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Thread: Pre war 6.35mm PPK dewat with documentation

  1. #1
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    Default Pre war 6.35mm PPK dewat with documentation

    Here we have an excellent example of how “bubba”, in this case the IRS, gets the best ones. This pistol was deactivated shortly after the war by welding its muzzle shut and the sear under the grip. This pistol suffered from severe storage neglect after its deactivation but with careful cleaning it’s much better.

    The info below I’ve gathered from online searches, mainly on this forum. I’d love any and all information you may be able to provide on this pistol, post war dewat practices etc.


    This is a pre war 6.35mm (25 acp) Walther PPK, one of the rarest Walther variants. This one is solidly in the listed serial range for the 6.35. The very few I’ve seen at auction have sold between $10,000 and $23,000 in much better condition of course Note the 6.35 PPK unique magazine constructed of inserting a Walther model 8 6.35 magazine body inside the 7.35 PPK mag body. This can be seen clearly at the feed lips.


    This PPK has a full complement of documentation to include its WWII capture certificate, dewat turn in receipt and completed dewat receipt. I have never seen a handgun with this documentation. I have spoken with other knowledgeable war trophy collectors and they think it was a local ordnance or intimidation encouraging the surrender and destruction of war trophies.


    Note that the authority is the IRS Alcohol Tax Unit – the predecessor of the ATF according to cursory research.


    To echo above - I would love to hear any insight you may have on this piece, especially if you’ve encountered similar post war dewat paperwork on things other than machine guns.

    Also does anyone have information on the holster? It’s marked Deutsche Solvay Werke under the flap.
















    - - - Updated - - -

    Holster pics-




  2. #2
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    James it is just amazing what gets destroyed of historic value but it gets replaced with plastic guns. So I am assuming that you are the new caretaker of this unusable 6.35mm PPK. As for the Holster it belongs to Werkschutz (Mfg. Security) at;Solvay Chemicals GmbH Werke in Rheinberg you have a very interesting piece of History. I happen to have serial number 878077 but this one is one of the lucky once.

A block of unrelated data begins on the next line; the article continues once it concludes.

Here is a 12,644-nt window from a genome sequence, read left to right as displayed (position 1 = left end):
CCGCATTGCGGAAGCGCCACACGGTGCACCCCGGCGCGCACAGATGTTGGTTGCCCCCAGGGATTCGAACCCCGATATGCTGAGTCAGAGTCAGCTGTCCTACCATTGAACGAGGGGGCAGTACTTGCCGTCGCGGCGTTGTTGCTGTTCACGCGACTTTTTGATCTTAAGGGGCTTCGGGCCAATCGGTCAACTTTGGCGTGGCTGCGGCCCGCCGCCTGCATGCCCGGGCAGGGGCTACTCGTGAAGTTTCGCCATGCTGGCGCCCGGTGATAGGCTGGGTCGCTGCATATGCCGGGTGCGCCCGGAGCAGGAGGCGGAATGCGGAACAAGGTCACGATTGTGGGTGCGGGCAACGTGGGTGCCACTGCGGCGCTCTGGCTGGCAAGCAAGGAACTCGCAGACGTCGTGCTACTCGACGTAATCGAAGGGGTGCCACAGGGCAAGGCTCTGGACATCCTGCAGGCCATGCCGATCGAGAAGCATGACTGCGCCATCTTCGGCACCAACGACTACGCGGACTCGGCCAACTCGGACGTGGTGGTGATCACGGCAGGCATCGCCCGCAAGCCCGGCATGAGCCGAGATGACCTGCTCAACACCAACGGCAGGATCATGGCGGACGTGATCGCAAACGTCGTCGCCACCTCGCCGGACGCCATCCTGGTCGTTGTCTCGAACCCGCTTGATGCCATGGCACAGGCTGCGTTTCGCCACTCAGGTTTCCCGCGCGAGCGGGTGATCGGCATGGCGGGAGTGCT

Happy Hunting!
    Peter
    Ein Soldat
    Looking for K date Luger mag. the base needs to have the acceptance mark O-37 with #1088 with no Suffix number the mag. body on the spine needs to display the Haenle H
    Thanks for looking Pete

  3. #3
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    Peter,

    Thank you for deciphering the holster markings! I was under the impression it was the holster manufacturer as usual, not a company/security marking.

    It is sad that this PPK has been rendered inoperable and neglected, I’m happy that it didn’t end up getting melted down. I acquired this rig as I primarily collect documented bring backs and this was the first dewat example with the associated paperwork I had found. I only had a few out of focus pictures to work from and didn’t realize it was a 6.35 until after the purchase.

  4. #4
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    I expect that we have New York's Sullivan Law to thank for the deactivation;
    if the owner wanted to keep it in NYC, he had to do something to remain legal(and out of jail).
    03man - Don Voigt
    Luger student and collector
    Looking for DWM mil.side plates- 69 and commercial # 32, Dreyse "K.S.Gendarmerie"

  5. #5
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    Fascinating documentation, especially the notation of the "Belgian .38 cal.pistol". And the notorious Sullivan Law did a number on this rare piece of history. Actually, the German factory of the multi-national Solvay company was in Bernburg, near Magdeburg. It was Deutsche Solvay Werke, Aktiengesellschaft. I can't make out the beginning of the third line of print in the holster, but it ends with "...sodafabriken Bernburg".